UnpredictablePosted on Monday, January 28th, 2008 at 4:28am.
Here's a tip for you if they offer the same opportunity again: Take dramamine first, for your head shall get to spinning after a short while touring through this 8,000-sq.ft. home. We've not seen such a peculiar layout in recent memory. There are head-scratchers around every corner and bend.
For instance, in a home that is "contemporary" in style – roughly speaking, that means it looks modern but has no actual style – one of the first rooms you'll see is a kind of throwback: a dark, wood-paneled office, with built-in bookcases and, lo, a bar. One whole curving wall is made of windows looking back into the house.
Follow the first-floor hallway in its winding curves and you'll spy two bedrooms, partly separated by glass doors (!?!), then another, quite cozy, and, er, we're sure there was a fourth, but we were starting to feel like we were lost in a maze.
Suddenly, we popped out into an extremely cool exterior living room – a high-end pool cabana (pictured). One whole wall, and half of another, have folding, windowed accordion doors that can be stashed away, leaving a large living room with a big-screen, sofas, a bar and 100% fresh air. Steps to the pool, of course.
Back to the maze, and we found our way upstairs. The vast master has tons of floor-to-ceiling windows, ocean views and, as you might expect, a bathroom the size of a small garage.
We found the walk-in closet, and here's part of the answer to how you can use 8,000 sq. ft. in a house: Make your closet the size of a locker room, with lots of seating. Appropriately, off one door is the gym. (In the closet, the lack of a woman's touch everywhere was partly explained – no women's clothes cluttering up the great expanses or built-ins.)
All those various peripherals are great, but you won't need a master that can entertain 50 comfortably, and you won't always have pool parties on Game Day, but you will use the giant upstairs living spaces – all of which have panoramic ocean/PV/Catalina views. We'd guess that 2,000 sq. ft. are devoted to the great room space here.
Perhaps our favorite (non-cabana) feature: The service side of the built-in bar positioned at the windows steps down, so that a server can prepare beverages without blocking the panoramic ocean views of any guests. (Pictured here, if hard to discern.)
2nd, 3rd and 4th-favorite features: The other bars that we're aware of. We'll update the story if we missed a bar somewhere.
Art appreciation: The entire home is filled with paintings by a single artist, unknown to MBC before this particular museum tour. Included are two rather large depictions of partially naked women in harems. Granted, this was all much more interesting to see than multiple shades of beige.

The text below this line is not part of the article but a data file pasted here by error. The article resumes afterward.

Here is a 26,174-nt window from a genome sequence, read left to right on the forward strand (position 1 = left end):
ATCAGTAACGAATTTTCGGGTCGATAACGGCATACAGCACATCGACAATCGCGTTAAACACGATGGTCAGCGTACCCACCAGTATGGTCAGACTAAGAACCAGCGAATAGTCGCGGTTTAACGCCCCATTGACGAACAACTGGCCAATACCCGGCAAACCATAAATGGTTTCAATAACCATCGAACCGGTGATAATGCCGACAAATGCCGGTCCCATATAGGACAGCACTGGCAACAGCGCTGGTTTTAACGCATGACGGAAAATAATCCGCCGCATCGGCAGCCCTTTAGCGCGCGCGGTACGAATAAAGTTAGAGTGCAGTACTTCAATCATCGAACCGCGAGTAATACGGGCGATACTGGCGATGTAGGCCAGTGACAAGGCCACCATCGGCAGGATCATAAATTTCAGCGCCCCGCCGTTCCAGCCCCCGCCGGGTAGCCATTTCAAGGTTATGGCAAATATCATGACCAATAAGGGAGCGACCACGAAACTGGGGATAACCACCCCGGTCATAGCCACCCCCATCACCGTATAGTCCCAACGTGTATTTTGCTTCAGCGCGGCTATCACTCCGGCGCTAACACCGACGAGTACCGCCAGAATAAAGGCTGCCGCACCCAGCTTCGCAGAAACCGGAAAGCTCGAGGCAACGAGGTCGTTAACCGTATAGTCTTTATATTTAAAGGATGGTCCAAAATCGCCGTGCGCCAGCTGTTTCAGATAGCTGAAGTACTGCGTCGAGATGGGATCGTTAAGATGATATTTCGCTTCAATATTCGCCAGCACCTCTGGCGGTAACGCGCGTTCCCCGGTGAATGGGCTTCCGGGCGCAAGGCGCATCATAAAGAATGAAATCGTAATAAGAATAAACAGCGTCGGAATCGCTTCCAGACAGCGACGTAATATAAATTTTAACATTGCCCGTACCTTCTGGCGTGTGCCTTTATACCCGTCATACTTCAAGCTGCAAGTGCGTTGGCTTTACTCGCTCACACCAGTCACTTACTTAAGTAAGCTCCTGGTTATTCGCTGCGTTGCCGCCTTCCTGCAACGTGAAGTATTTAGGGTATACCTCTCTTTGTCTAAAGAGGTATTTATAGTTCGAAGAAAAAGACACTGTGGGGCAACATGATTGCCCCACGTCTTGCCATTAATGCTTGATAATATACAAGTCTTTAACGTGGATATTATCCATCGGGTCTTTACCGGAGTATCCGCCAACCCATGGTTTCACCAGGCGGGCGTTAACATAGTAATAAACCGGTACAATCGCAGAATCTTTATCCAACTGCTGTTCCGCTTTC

923 1st was built in 1991, and places its 8,000 sq. ft. on a nearly 11,000-sq.-ft. lot. The current owner paid $3.3m in 2003 – which must have seemed like a lot, way back then – and took to remodeling the house in 2006.
The recent vintage of the remodel is evident – materials are mostly slick and modern and reminiscent of high-end hotels and spas. You'll find spots where original (ca. 1991) details were left in place, looking perfectly nice but not 100% modern. And there are places, like the wood trim on windows outside, where it seems that the wood was stripped and refinished, because it just isn't slick. Small parts of the remodel aren't complete yet, so it's an A-/B+.
With all of that said, it's impossible to see 923 1st as an $8m house. It's too strange and wild and custom, it seems, to draw top dollar. The price is $1,000/PSF, well above the range of $760-$915/PSF we've seen in recent high-dollar sales. And in this house, it's not like square footage is in short supply, which limits the import of the PPSF gauge.
Oh, they'll tell you that the real comp is 863 6th, a "smaller" home (5400 sq. ft.) on a similarly sized 11,000+ sq. ft. lot, which sold off the MLS last August for $8.325m. But that sale remains a huge outlier, and we're guessing that 6th St. just made more sense. In reality, 923 1st is not a family home, it's an entertaining home that coddles the master of the house.
Since we're in the pricing stratosphere here, what of 230 Anderson, a huge (6200 sq. ft.) and newer family home with exquisite finishes everywhere, which couldn't draw $7m after 6 months of trying? A brand-new home at 2nd/Dianthus sold mid-construction for $7.2m recently.
Those homes tell us this one is probably high by well over a million bucks, and the lack of anything comparable makes it hard to get a fix on what price is right. We might not be shocked at a sale close to $6m, but much about 923 1st is simply unpredictable.
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